Inspired by last evening's dinner banter about a yoga holiday in Mount Sinai, I cycled to my health club in time for a short workout followed by 1 hour and 15 minutes of yoga class.
The teacher was a slender and tanned woman in her mid-twenties. Aside from a few slim, nubile nymphs, the students were mainly ungainly late 30's or mid 40's men and women.
The man right in front of me was sweating like a pig. His shorts kept falling down as he tried to gain a sense of balance. The lady next to me kept looking at me. I stared straight ahead, at the teacher.
The movements were familiar, for I had been to different yoga classes over the years. My late maternal grandfather practised yoga well into his early seventies. My single career girl friends raved about yoga. But I never quite understood what the big deal was until today.
It's all about balance and focus. My life has not been in balance. And I have not been very focused. In my pursuit of flexibility, I've allowed myself to be led astray, clouded by uncertainty, and distracted by opportunities.
So much of yoga is about breathing. You don't inhale and exhale randomly or whenever you want to. Breathing is coordinated with movements. By focusing on the breathing and the movement, you should be able to block out everything else. This is clearly not for the multi-tasker who tries to save time by thinking and doing other things.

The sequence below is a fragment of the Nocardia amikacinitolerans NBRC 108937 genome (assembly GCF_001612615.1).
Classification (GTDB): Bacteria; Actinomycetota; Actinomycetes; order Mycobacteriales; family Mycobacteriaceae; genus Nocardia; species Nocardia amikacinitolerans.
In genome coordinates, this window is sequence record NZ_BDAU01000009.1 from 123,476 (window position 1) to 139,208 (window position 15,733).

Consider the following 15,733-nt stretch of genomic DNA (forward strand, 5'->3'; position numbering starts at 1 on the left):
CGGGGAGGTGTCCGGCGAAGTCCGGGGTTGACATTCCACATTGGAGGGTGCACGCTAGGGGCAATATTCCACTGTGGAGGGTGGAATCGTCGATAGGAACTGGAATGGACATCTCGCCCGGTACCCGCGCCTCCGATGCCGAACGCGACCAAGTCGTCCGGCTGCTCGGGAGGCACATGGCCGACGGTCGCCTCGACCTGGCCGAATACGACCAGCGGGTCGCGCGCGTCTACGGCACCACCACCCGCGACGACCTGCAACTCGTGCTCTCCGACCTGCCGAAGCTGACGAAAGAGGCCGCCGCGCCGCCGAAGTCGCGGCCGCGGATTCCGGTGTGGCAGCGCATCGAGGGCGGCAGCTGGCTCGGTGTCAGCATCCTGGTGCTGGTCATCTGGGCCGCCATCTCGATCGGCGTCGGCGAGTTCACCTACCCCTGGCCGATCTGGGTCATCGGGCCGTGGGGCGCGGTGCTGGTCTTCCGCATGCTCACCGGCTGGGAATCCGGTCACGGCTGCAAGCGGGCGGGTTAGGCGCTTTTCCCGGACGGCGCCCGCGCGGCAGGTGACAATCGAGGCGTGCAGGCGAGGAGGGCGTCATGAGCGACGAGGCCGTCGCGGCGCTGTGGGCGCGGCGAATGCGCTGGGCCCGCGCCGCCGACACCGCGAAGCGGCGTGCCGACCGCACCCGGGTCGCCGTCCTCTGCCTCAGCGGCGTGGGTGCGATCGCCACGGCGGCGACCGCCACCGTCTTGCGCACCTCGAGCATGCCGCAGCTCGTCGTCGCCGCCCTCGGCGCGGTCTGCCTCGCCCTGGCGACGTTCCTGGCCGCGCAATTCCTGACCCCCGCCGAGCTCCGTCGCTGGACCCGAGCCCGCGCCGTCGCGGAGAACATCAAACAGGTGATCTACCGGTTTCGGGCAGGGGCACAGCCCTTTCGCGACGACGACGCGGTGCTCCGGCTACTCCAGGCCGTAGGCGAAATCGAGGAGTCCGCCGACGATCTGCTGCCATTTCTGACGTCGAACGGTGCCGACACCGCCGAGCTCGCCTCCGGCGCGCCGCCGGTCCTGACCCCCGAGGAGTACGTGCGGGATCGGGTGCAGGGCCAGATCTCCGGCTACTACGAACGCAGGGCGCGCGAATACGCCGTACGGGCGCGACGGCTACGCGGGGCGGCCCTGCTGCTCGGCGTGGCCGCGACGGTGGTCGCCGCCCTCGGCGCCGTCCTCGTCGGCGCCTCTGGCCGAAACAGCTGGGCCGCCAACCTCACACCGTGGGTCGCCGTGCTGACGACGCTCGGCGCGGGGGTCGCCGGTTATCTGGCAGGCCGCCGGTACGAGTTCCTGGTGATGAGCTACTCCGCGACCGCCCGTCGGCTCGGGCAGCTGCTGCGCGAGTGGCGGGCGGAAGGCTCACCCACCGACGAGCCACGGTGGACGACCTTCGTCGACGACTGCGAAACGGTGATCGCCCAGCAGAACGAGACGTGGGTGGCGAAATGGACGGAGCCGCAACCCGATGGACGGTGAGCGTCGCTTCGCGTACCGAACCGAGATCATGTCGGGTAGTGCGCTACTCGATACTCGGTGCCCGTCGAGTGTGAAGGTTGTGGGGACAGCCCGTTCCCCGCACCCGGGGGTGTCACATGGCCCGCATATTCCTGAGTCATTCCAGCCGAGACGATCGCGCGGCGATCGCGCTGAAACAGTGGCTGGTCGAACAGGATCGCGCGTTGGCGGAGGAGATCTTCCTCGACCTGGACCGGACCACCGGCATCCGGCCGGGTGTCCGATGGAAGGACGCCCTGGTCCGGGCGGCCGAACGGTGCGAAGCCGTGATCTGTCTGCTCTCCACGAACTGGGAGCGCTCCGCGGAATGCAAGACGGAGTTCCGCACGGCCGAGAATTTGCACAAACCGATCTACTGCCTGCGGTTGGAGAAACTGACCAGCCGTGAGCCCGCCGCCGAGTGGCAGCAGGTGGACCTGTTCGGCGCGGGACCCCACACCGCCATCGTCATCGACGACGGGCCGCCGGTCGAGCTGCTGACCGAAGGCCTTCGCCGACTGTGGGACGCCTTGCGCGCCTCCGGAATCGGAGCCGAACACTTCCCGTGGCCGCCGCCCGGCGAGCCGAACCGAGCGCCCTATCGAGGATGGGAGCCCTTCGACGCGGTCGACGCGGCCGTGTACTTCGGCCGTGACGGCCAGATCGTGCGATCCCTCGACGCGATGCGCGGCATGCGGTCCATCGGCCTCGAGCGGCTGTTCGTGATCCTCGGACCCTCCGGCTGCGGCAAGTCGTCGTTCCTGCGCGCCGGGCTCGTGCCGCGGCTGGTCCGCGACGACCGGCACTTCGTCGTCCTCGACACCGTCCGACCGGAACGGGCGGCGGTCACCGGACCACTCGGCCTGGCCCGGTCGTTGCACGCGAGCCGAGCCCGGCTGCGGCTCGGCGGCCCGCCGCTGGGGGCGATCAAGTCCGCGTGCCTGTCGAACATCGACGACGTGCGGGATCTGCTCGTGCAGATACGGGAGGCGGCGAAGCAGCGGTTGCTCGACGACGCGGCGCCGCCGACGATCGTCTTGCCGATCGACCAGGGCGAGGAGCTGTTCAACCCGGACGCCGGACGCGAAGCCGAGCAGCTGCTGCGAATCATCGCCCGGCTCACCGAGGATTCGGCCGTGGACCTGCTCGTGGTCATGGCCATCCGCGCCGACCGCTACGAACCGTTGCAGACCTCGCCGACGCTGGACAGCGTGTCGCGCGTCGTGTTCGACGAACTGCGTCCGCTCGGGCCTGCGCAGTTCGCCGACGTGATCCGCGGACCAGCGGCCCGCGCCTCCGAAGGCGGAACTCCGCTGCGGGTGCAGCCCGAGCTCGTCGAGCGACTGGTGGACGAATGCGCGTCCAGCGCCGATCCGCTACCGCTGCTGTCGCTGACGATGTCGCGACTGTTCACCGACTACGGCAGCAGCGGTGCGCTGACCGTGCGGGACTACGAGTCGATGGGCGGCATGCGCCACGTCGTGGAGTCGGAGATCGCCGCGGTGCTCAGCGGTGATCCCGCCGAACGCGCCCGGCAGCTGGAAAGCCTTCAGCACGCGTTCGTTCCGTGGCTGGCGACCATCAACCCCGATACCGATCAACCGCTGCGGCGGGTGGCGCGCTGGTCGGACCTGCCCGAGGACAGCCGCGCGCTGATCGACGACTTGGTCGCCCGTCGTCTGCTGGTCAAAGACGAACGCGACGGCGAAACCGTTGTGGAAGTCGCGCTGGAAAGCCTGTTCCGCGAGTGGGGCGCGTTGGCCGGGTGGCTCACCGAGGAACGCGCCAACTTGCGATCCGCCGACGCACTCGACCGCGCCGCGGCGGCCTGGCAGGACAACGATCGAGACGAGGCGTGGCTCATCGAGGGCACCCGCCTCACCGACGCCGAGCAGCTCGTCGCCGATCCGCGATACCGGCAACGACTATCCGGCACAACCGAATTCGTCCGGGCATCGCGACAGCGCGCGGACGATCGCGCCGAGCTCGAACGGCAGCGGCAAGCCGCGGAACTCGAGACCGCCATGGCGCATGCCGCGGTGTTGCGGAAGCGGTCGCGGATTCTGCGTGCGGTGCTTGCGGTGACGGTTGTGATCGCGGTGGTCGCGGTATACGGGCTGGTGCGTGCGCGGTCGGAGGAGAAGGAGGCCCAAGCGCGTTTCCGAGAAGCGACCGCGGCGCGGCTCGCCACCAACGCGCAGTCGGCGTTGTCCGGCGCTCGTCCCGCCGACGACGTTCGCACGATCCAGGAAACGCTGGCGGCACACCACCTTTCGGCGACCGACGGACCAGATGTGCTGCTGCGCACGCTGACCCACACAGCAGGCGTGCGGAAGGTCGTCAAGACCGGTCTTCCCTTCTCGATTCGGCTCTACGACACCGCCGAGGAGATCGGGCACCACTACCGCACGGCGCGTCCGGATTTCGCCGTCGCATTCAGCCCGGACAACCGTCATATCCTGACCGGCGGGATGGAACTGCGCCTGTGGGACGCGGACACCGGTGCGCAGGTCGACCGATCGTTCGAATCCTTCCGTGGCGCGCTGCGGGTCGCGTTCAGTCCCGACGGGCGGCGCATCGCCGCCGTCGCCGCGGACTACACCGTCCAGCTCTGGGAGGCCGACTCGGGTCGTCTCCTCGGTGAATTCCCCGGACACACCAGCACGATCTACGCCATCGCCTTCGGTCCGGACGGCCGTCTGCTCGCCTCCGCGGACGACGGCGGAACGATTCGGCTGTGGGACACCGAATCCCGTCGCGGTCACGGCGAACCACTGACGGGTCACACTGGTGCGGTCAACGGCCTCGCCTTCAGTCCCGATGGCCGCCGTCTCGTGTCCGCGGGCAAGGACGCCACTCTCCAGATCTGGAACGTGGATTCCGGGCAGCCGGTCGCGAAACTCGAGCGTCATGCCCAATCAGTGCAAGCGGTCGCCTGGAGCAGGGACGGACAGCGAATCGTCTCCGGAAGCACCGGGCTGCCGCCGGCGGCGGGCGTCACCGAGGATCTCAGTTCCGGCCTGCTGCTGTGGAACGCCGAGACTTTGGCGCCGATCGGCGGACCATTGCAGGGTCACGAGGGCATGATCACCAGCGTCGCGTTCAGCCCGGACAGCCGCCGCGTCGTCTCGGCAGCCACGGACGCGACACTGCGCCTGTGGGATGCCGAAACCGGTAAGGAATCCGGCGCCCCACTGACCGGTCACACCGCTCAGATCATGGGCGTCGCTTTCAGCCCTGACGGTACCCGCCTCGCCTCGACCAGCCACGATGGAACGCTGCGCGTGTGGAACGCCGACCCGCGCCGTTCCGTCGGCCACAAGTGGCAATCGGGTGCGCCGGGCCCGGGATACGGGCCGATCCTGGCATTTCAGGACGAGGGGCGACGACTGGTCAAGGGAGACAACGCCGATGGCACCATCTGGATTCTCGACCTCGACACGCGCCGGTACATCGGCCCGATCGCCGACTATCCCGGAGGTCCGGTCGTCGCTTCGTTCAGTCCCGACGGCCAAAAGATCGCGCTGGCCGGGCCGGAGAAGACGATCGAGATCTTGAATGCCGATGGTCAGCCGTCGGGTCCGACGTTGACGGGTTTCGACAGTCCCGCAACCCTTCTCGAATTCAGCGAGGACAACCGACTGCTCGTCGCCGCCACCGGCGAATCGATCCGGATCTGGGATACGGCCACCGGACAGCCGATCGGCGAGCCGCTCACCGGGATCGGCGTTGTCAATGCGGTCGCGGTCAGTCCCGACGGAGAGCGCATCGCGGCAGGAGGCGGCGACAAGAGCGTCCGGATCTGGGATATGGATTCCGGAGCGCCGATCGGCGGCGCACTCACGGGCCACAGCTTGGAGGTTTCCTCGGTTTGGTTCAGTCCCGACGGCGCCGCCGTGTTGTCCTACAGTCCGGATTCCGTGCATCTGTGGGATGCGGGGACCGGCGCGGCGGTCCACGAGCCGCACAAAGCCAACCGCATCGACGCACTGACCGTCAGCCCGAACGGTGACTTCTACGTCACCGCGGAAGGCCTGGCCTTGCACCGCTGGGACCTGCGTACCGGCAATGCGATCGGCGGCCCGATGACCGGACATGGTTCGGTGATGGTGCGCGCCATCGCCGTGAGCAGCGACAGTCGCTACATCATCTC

It's also about gaining control and flexibility. It's about controlling the mind and becoming physically more flexible. My yoga enthusiast friend suggested meditation as a way to control my mind. She said that if I could control my mind, I would be able to control everything. Indeed yoga exercises are meditative.
Balance. Focus. Control. Flexibility. All the things I want. For now, I just want to be slender and flexible like the yoga teacher.
18 August 2002 Sunday
is it "focussed" or "focused"?
is it "focussing" or "focusing"?
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